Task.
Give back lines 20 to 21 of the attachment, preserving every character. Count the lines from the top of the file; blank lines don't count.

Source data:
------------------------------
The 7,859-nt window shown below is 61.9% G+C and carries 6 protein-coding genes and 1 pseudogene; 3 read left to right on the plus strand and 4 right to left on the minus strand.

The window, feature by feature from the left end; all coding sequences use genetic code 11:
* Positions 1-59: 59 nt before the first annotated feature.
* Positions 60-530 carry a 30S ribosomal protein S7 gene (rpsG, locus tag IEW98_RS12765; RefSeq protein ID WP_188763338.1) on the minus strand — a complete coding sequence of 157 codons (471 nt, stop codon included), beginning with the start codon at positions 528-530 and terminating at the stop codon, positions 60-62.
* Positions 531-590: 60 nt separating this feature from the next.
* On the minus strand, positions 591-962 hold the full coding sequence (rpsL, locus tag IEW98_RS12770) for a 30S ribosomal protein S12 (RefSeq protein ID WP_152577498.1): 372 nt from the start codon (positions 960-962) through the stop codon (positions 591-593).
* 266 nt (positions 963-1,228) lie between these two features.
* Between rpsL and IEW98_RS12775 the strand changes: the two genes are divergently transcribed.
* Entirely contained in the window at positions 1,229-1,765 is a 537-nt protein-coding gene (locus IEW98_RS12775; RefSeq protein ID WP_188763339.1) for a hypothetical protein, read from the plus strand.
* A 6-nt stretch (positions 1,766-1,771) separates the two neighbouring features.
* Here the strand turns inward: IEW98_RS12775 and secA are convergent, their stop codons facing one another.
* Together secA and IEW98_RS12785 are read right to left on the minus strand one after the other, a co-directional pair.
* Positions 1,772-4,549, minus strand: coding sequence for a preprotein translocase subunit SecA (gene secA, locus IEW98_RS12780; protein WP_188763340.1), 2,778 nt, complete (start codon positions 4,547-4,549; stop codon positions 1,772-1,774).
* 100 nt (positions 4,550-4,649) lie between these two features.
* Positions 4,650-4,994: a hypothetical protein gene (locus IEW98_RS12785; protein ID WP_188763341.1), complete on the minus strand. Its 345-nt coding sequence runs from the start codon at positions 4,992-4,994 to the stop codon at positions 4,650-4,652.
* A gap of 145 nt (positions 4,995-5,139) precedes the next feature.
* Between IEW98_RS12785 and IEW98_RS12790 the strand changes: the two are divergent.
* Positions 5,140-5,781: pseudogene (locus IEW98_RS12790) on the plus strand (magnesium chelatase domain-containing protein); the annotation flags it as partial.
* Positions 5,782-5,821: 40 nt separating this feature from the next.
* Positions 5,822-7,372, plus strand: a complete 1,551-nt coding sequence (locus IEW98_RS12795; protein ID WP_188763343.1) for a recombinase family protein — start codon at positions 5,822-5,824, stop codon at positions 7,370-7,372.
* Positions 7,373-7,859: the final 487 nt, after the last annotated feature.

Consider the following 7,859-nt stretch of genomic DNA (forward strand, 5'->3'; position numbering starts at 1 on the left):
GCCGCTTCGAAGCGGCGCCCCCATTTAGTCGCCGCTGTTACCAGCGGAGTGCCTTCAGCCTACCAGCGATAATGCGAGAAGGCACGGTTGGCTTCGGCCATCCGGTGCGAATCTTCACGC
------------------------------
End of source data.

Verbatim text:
* Positions 5,822-7,372, plus strand: a complete 1,551-nt coding sequence (locus IEW98_RS12795; protein ID WP_188763343.1) for a recombinase family protein — start codon at positions 5,822-5,824, stop codon at positions 7,370-7,372.
* Positions 7,373-7,859: the final 487 nt, after the last annotated feature.